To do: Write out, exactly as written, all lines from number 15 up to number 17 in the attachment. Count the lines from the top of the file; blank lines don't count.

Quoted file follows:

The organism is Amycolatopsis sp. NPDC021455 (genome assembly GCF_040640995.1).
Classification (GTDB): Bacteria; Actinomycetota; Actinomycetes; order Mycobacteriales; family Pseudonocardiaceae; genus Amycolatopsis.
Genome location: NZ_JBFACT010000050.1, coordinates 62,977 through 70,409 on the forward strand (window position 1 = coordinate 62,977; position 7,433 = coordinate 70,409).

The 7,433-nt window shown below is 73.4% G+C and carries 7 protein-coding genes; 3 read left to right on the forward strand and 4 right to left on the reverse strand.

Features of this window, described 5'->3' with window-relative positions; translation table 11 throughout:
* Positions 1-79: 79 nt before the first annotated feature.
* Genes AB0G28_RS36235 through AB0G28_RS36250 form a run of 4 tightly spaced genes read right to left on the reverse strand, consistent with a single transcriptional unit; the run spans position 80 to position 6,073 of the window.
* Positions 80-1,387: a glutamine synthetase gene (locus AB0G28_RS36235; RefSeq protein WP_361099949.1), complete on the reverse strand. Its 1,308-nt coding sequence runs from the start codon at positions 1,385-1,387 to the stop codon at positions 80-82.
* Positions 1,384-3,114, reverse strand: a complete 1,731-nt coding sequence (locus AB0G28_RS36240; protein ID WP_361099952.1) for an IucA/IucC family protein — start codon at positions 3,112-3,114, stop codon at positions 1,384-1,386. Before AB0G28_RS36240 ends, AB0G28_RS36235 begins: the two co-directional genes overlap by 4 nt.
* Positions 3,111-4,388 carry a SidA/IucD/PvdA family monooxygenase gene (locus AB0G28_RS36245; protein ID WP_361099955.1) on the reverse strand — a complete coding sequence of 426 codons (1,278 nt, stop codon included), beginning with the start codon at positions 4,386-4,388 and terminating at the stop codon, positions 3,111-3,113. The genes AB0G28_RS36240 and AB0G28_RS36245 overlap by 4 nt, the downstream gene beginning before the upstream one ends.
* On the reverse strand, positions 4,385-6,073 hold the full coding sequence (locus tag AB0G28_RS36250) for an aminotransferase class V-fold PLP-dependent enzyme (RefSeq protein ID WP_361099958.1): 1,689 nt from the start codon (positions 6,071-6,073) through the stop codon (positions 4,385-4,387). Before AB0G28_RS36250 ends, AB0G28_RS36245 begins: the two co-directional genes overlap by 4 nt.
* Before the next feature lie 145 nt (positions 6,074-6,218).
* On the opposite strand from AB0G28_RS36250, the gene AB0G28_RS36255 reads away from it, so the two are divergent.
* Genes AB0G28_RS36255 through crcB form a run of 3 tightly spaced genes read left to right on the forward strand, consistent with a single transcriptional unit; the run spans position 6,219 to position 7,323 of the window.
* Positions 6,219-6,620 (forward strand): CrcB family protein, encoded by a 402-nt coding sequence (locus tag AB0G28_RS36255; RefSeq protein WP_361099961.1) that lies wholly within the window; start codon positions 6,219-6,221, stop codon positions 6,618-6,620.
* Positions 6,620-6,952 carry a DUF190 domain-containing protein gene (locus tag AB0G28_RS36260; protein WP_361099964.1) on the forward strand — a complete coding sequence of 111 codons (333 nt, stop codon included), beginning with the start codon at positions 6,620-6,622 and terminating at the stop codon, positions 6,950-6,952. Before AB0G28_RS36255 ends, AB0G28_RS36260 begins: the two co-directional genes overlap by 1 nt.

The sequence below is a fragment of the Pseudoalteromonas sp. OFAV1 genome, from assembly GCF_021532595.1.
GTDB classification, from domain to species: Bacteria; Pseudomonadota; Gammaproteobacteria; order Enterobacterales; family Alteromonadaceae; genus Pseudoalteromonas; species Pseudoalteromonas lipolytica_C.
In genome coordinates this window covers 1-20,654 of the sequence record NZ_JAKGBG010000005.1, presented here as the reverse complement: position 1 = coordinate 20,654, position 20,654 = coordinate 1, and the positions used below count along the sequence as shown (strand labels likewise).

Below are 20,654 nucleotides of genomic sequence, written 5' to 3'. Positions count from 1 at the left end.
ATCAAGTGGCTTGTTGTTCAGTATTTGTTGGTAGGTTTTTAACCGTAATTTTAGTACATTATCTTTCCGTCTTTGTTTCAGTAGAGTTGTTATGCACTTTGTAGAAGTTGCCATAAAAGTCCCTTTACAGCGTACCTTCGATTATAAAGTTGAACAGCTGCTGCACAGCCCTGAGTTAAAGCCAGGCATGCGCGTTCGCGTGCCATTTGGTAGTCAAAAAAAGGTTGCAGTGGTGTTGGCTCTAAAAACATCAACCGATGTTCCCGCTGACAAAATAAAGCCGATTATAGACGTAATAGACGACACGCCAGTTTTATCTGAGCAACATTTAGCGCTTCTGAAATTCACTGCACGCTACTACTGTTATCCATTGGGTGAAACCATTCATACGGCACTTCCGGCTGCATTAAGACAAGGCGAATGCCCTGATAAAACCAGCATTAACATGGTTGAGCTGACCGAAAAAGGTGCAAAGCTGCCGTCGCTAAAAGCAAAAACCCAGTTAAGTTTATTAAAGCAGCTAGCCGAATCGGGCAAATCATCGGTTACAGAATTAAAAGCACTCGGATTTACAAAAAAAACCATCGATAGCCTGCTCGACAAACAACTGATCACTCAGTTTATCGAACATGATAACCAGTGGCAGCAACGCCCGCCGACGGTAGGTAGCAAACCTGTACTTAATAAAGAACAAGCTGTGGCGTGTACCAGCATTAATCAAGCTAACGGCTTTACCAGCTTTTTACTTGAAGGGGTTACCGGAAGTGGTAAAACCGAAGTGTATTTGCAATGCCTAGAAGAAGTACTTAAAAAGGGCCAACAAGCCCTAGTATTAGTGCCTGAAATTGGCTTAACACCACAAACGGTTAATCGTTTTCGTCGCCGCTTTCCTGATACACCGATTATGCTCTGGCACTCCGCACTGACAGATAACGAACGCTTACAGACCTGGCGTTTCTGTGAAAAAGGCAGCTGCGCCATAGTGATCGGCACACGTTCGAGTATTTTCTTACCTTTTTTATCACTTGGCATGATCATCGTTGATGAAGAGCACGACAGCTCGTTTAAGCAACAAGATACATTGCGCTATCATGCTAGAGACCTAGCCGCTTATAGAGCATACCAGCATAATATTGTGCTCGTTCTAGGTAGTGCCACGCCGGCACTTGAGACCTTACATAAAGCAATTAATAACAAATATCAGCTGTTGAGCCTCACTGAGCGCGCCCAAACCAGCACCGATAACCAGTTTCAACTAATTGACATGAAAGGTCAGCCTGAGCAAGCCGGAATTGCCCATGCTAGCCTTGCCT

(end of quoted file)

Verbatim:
* Positions 6,219-6,620 (forward strand): CrcB family protein, encoded by a 402-nt coding sequence (locus tag AB0G28_RS36255; RefSeq protein WP_361099961.1) that lies wholly within the window; start codon positions 6,219-6,221, stop codon positions 6,618-6,620.
* Positions 6,620-6,952 carry a DUF190 domain-containing protein gene (locus tag AB0G28_RS36260; protein WP_361099964.1) on the forward strand — a complete coding sequence of 111 codons (333 nt, stop codon included), beginning with the start codon at positions 6,620-6,622 and terminating at the stop codon, positions 6,950-6,952. Before AB0G28_RS36255 ends, AB0G28_RS36260 begins: the two co-directional genes overlap by 1 nt.

The sequence below is a fragment of the Pseudoalteromonas sp. OFAV1 genome, from assembly GCF_021532595.1.